Somebody, the man who was presiding, nudged me and said, "Do you know who he is? He is a very famous Jaina scholar!" And he told me his name.
I said, "Then I will hit him even more hard, because I have always appreciated his books, but this man is stupid! How did he manage to write such good books? He must be functioning like a biocomputer, because looking at him, seeing him, listening to his question... and he says fifty years and he is almost bragging that he has devoted so much time to such a great question." He was showing his scholarship.
It is easy to ask metaphysical, philosophical questions; it shows your knowledge, it shows your ego, your pride. But when you ask a real question it can hurt, it can expose you, it can show your ignorance. It is bound to show your ignorance -- not only your ignorance, it is bound to show your insanity, it is bound to show your schizophrenia, it is bound to show your neurosis.
That's why, Avinash. And you are an Indian, and the Indians are super-egoists. They have nothing else to brag about. Money they don't have, power they don't have, technology they don't have, science they don't have; they don't have anything else. They have only one thing: that egoistic attitude of "holier than thou." So Indians are very afraid to ask real questions; they never ask real questions. I have never come across Indians who ask real questions -- they will never expose themselves. Even if they are going insane they try to cover it up in some beautiful way.
Just the other day I received a letter saying that one woman has gone a little berserk. But the people who had written, they wrote not that she has gone mad or berserk, they wrote: "She is behaving like Ramakrishna, like Meera, so, Osho, only you can help."
A few days ago they phoned. The message was given to them: "Take her to the psychiatrist there." Now a very angry letter has come: "When you are here, why should we take her to a psychiatrist? She is not mad, she is in a very high state! And going to the psychiatrist can be dangerous because he will give her shock treatment or tranquilizers. He may bring her down to earth, back to her ordinariness -- and she is flying very high. Only you can understand it."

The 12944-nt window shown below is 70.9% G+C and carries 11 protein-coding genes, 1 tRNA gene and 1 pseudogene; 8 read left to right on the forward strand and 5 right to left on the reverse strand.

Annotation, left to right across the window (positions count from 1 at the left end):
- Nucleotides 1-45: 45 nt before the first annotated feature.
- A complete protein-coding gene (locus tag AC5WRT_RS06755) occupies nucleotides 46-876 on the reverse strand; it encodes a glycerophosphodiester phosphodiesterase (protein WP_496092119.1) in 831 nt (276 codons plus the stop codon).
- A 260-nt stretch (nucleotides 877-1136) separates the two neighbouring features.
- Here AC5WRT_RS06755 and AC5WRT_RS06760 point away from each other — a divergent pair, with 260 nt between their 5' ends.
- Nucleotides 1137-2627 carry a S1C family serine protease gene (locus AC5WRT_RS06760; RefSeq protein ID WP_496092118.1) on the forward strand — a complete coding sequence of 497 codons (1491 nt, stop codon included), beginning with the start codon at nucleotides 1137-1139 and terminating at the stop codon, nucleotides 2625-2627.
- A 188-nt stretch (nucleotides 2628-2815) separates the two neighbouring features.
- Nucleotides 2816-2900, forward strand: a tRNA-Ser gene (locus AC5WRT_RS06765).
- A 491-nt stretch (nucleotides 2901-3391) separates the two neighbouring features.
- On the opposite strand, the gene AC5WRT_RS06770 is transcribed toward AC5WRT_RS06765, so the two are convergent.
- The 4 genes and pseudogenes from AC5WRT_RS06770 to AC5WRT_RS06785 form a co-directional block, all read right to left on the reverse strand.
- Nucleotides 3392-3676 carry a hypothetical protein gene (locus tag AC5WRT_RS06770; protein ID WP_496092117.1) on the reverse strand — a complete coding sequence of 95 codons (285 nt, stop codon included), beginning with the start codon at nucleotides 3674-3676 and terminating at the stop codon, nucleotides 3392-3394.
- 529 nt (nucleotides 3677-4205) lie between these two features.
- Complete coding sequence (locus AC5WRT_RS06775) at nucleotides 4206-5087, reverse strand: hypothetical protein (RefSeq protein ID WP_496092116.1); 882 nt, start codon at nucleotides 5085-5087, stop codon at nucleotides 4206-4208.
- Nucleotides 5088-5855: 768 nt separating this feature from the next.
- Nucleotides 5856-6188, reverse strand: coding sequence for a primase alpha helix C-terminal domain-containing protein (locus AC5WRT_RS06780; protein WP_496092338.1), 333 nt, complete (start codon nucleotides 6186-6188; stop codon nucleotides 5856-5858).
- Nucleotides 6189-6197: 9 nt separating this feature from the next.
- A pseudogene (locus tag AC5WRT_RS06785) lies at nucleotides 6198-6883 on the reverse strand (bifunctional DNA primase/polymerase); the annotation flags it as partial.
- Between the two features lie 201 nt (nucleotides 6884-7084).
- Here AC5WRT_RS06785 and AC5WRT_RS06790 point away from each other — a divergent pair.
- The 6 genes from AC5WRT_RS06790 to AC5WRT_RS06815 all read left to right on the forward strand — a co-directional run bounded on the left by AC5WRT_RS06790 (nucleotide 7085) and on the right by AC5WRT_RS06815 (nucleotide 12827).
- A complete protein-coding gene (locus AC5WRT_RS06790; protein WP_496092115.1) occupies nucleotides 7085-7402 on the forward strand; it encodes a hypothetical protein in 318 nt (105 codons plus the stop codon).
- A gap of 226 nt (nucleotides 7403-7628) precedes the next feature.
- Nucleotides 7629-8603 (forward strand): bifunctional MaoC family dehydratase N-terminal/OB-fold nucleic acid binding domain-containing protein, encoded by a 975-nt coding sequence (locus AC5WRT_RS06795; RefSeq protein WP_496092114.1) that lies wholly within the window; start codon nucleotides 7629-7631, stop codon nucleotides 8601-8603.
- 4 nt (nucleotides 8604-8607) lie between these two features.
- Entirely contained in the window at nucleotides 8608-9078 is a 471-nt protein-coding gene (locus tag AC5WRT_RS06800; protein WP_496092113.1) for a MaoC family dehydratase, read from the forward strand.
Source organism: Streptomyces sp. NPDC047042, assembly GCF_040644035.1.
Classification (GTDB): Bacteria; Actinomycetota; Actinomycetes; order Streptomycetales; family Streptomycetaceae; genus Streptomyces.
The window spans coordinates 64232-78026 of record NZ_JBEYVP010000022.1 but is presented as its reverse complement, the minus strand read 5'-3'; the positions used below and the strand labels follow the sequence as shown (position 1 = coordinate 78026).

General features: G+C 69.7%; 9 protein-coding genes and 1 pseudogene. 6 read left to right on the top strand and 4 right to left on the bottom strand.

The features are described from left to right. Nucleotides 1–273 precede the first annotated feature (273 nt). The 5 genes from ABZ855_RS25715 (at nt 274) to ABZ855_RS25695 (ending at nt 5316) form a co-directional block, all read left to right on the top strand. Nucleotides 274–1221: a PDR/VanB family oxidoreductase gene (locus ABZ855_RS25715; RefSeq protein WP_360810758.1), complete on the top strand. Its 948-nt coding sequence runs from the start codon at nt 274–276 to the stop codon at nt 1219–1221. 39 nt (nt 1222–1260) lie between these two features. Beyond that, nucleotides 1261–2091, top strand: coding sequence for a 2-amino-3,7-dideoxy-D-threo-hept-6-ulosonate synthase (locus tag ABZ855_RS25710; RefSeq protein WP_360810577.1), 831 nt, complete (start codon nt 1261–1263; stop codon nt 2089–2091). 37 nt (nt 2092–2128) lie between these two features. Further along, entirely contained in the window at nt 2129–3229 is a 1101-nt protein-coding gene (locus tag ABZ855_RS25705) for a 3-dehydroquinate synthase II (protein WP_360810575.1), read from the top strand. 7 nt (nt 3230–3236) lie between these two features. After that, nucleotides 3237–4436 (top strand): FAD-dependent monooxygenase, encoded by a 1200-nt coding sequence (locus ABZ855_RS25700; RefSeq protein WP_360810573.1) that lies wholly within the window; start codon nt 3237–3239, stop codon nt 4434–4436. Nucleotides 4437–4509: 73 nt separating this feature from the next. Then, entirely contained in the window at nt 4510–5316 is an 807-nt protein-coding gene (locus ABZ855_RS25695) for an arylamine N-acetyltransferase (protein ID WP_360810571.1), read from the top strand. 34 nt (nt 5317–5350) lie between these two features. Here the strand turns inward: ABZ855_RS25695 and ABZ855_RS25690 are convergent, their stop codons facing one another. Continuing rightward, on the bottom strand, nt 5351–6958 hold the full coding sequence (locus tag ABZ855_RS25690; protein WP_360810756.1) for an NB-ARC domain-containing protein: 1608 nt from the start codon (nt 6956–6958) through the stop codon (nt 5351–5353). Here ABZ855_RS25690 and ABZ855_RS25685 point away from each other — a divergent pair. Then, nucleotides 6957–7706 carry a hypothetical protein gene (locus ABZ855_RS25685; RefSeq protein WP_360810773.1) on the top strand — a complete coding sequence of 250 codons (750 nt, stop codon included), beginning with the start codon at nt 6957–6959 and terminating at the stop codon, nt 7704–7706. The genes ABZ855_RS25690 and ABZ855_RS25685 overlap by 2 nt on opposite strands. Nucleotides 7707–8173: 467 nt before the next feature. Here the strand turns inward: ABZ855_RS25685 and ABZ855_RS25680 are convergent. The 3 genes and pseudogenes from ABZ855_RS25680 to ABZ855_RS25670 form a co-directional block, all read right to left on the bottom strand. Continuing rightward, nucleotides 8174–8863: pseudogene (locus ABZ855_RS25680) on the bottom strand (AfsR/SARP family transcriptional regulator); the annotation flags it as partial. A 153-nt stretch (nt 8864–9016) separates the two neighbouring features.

Now that woman is simply mad -- I know that woman. Just a few days before she was here and when she was here, and she came to touch my feet, I felt that this woman could go mad any time. But in India if you go mad you become a mystic, not mad. It is just the reverse in the West: if you become a mystic they put you in a mental asylum immediately! Indians don't like this idea that she is mad.
Nobody likes to bring his real problems. No Indian will talk about his sexual fantasies. He will come and ask, "How to attain celibacy, BRAHMACHARYA?" Now really he is suffering from sexuality, but he will not talk about it. And then people have become afraid that others will laugh. And that's what happens in an ordinary world.
This is not an ordinary place, Avinash. Nobody is going to laugh at you. People will have every compassion for you if your problem is real; in fact they will be more compassionate towards you if your problem is real. But people are hiding their real problems. And it is true as far as the outside world is concerned: if you tell the outside world your real problems, people will start laughing at you. They will not feel compassion, they will make you a laughing-stock. But not here. Here we have so many other things to laugh about. I give you so many opportunities to laugh that nobody has any laughter left to spare for your real problems. That's why I go on telling so many jokes: so that when real problems arise people can have compassion for you. But in the outside world it happens so -- but this is a very special kind of place.

A man entered the doctor's office wearing a robe. Surprised, the doctor asked, "Why do you wear a robe?"
"Ah, you saw the problem right away," said the patient. "I have one huge ball and I can't wear trousers."
"Okay," said the doctor, "let me examine it."
"No, doc, you'll laugh at me!"
"Show me," said the doctor.
"I know you'll laugh."
"No, I won't."
"Promise?"
"Promise!"
So the man lifts his robe, exposing his left leg. The doctor, seeing the oversized ball hanging down to the man's knee, forgets himself and roars with laughter.
"You sonofabitch!" yells the patient.''You promised you wouldn't laugh! Now I ain't gonna show you the big one!

 

 

Next: Chapter 15: So Lost And So At Home, Question 1

 


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Chapter 14: